I’ve often thought that if I were still teaching, one of the first tasks I’d set my students would be to create a 30 second video that could be uploaded to YouTube and that would achieve a million views. The exercise involves a close analysis of just what is it that makes something ‘go viral’ and appeal to people in such a way that causes them to have to share what they’ve seen with others. It’s more than just doing something funny, and clearly the normal expectations of ‘broadcast’ quality video do not apply. Somehow it has to tap into a collective consciousness, and at the same time be undeniably creative. Ultimately the learning is about the techniques needed to go ‘viral’ in order to communicate one’s message to the world.
Another, somewhat lesser challenge, might be the posting on a blog that is viewed by over 800 people. And it seems that last week, All Change Please! managed just that. After being linked to the ‘Guido Fawkes’ blog, the number of hits rose from our usual 20 or so a week to over 400 in the first 24 hours, with a further 400 over the next two days. There was also a marginal knock-on effect on some other posts, each being viewed 25 or so times.
So how did it happen? Like many creative ideas it started with a remark made by someone else, and a chance viewing of an image of nice Mr Gove that was indeed remarkably similar to a puppet. Searching for suitable images to use, it became noticeable that, with a little help from Photoshop, certain other Thunderbirds characters bore a striking resemblance to members of the current government.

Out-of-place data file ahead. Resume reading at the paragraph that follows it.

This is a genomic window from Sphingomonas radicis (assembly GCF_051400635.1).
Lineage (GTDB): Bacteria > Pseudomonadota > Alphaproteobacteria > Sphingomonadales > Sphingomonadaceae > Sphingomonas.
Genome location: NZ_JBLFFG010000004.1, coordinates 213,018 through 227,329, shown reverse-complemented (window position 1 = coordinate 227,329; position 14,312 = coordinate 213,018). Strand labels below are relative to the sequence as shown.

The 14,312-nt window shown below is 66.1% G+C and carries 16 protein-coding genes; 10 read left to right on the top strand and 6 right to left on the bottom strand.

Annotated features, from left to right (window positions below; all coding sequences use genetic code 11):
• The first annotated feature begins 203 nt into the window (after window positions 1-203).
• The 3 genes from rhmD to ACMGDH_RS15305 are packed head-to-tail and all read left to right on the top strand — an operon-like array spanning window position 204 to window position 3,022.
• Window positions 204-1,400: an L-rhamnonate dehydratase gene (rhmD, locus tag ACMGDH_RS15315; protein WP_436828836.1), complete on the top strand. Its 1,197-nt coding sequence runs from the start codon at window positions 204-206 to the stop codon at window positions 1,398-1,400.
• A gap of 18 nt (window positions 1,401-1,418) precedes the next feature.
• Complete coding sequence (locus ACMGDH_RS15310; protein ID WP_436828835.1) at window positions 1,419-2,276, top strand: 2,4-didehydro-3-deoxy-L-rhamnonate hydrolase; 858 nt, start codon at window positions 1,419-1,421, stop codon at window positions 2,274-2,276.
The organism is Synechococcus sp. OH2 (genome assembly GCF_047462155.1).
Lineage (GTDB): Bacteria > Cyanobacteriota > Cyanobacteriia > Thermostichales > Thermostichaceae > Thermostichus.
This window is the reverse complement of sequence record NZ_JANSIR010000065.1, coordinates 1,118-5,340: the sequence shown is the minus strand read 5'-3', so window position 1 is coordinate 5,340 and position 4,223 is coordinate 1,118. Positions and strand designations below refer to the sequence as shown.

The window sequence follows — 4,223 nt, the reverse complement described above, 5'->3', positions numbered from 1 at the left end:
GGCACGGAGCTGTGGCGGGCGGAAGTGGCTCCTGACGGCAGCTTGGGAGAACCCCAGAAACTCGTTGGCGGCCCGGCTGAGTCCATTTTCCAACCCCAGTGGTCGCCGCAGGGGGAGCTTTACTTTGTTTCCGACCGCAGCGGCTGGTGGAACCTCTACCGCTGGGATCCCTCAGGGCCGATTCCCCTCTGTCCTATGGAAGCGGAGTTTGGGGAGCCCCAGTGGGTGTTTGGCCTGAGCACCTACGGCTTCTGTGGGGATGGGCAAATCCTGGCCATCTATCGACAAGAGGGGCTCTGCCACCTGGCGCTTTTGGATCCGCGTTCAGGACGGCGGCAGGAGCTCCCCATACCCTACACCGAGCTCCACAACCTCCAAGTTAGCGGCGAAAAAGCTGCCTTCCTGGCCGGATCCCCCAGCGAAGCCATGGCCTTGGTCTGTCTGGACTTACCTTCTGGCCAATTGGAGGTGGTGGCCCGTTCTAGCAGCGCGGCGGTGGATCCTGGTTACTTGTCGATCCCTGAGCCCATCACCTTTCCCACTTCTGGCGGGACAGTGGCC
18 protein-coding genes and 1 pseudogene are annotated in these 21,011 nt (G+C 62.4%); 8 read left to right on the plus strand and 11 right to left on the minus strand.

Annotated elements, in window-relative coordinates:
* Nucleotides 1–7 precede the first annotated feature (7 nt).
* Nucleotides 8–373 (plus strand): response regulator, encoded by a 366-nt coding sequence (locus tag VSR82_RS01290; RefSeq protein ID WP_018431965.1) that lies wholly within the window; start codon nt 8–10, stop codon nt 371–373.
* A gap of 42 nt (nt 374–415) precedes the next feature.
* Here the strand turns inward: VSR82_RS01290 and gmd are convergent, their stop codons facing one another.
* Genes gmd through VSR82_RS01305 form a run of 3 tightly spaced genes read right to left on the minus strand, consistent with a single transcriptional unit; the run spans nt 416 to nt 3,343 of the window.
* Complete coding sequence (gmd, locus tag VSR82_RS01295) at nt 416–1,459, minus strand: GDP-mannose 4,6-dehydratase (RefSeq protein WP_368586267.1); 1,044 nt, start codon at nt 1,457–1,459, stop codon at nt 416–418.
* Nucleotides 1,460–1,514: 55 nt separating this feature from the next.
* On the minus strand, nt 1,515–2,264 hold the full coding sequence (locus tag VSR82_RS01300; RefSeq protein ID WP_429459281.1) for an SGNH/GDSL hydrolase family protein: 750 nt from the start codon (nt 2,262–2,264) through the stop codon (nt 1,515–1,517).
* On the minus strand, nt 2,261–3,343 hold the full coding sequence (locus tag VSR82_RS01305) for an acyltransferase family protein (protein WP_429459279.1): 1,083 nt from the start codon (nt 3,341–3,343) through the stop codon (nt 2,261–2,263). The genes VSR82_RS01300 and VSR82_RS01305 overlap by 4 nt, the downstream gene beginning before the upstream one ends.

Then, after the post had been published late afternoon on last on Sunday it was passed on by a regular reader to a contact at the Daily Telegraph and then onto the ‘Guido Fawkes’ blog where it prompted over 250 comments – though not all exactly ‘on-topic’ – and in turn the hits on All Change Please! Without asking, another regular reader passed it on the the editor at the Spectator. And yet another created his own masterfully Photoshopped image of Brains as Nick Clegg, although there is currently little evidence to confirm this is true.
Why was the post successful? First, it took on a much wider topic – politics in general – rather than just education. It’s hard to imagine 800 teachers somehow getting as excited about anything they’ve seen on-line to do with educational matters (except maybe cuts to pensions?). Then it makes reference to the well-known cultural icon that is Thunderbirds, re-popularised by a 2004 film and two TV ads from 2008, and of course reflects the growing sense of unease about the present government.
Anyway, this week All Change Please! seem to have not only managed to achieve its 15 minutes of fame, but also made its contribution to Mr Cameron’s announced on Monday, forgotten about by Tuesday, ‘Big Society’ initiative, though I suspect it wasn’t quite what he had in mind.
* Talking of ‘Not only…but also’ (see last paragraph), SuperThunderStingCar was the title of the wonderful Thunderbirds spoof sketch by Peter Cook and Dudley Moore from the 1960s, well worth watching again!